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Report recommends US recognition of IFRSs

  • United States (old) Image

24 Jan 2007

A study commissioned by political leaders in New York City suggests that New York is in danger of losing its status as the world financial centre within ten years without a major shift in regulation and policy.

The study warns that New York financial markets are becoming stifled by stringent regulations and high litigation risks and are in danger of losing businesses and high-skilled workers to overseas competitors. The report identifies eight high-priority goals as a 'national agenda' – including recognition of International Financial Reporting Standards. Click to Download the Full Report (PDF 1,756k):

Recommendations for a National Agenda

Critically important near-term priorities

  • 1. Provide clearer guidance for implementing the Sarbanes-Oxley Act
  • 2. Implement securities litigation reform
  • 3. Develop a shared vision for financial services and a set of supporting regulatory principles

Initiatives to level the playing field

  • 4. Ease restrictions facing skilled non-US professional workers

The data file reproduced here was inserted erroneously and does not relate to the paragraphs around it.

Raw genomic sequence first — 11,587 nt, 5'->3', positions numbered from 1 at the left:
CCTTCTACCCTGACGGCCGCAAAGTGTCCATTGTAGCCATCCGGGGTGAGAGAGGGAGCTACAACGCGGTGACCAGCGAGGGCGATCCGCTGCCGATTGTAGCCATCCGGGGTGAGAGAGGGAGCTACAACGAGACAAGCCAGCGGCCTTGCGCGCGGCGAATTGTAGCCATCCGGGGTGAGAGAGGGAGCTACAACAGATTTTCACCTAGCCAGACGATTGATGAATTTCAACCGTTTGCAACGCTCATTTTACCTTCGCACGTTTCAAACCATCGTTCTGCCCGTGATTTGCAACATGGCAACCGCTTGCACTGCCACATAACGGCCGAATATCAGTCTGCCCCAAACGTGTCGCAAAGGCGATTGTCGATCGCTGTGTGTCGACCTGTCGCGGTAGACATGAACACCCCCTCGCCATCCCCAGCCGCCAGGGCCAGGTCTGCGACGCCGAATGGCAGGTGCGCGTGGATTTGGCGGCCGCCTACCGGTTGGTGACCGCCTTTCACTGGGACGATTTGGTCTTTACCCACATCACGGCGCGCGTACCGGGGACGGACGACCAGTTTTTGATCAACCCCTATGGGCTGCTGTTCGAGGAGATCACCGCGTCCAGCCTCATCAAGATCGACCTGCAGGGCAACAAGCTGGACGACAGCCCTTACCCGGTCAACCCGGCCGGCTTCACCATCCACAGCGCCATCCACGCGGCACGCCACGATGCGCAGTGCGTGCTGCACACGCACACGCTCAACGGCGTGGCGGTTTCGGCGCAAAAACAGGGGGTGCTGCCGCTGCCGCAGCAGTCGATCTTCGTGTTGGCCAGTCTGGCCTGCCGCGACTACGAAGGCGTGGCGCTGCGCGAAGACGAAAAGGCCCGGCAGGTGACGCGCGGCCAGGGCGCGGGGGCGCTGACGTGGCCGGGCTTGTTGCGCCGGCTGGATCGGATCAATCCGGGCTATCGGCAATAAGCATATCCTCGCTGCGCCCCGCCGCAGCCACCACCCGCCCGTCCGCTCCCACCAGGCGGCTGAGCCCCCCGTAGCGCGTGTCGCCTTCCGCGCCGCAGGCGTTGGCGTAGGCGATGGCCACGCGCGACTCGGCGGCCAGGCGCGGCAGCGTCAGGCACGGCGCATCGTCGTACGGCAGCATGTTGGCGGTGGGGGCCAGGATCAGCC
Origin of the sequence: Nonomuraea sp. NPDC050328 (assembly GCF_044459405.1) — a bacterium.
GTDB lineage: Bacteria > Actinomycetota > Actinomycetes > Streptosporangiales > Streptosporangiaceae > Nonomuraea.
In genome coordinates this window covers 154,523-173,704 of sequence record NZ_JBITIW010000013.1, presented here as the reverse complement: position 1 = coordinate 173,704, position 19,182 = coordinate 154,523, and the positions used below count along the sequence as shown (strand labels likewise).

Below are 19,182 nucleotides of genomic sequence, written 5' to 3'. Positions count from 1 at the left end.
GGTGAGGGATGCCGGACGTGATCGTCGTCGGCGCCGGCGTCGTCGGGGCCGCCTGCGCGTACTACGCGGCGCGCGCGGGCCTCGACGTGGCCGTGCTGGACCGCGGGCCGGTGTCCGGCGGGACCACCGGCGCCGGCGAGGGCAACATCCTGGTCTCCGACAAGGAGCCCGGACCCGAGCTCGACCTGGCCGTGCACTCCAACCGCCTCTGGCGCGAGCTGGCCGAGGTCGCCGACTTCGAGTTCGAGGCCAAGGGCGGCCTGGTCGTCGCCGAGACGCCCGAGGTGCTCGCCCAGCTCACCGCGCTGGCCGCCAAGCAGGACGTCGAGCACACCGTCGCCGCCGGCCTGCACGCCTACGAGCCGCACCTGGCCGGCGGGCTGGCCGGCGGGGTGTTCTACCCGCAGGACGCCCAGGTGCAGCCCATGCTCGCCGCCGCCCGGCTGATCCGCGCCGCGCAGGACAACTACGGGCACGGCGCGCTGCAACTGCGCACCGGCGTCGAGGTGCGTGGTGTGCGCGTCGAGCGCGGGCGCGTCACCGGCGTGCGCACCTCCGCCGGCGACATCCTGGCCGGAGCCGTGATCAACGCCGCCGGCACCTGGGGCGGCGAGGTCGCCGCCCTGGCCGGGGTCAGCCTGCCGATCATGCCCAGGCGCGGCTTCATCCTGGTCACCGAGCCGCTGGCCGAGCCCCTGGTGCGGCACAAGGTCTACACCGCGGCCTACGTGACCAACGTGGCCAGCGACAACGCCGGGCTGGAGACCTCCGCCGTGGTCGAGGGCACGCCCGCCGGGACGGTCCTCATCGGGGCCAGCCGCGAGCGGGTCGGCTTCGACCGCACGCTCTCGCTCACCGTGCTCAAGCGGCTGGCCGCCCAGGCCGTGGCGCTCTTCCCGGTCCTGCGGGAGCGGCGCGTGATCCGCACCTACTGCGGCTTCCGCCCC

• 5. Recognize IFRS without reconciliation and promote the convergence of accounting and auditing standards
  • 6. Protect US global competitiveness in implementing Basel II

Important longer-term national priorities

  • 7. Form a National Commission on Financial Market Competitiveness
  • 8. Modernize financial services charters

Recommendation 5

Recognize IFRS without reconciliation and promote the convergence of accounting and auditing standards. The SEC should consider recognizing International Financial Reporting Standards (IFRS) without requiring foreign companies listing in the US to reconcile to US Generally Accepted Accounting Principles (GAAP). Similarly, the PCAOB should work with other national and international bodies towards a single set of global audit standards. Meanwhile, the US Financial Accounting Standards Board (FASB) and the International Accounting Standards Board (IASB) should continue – and, if possible, accelerate – current efforts towards the convergence of global accounting standards, aiming for a 'best-of-both' approach that balances materiality with the need to inform investors and other users of publicly reported financial information.

The accelerated convergence of two high-quality accounting standards will reduce regulatory compliance costs without undermining investor protection or impairing market information. The harmonization of auditing rules, provided that better standards win out, will similarly lower auditing costs for most public companies without reducing the quality of the statements produced.

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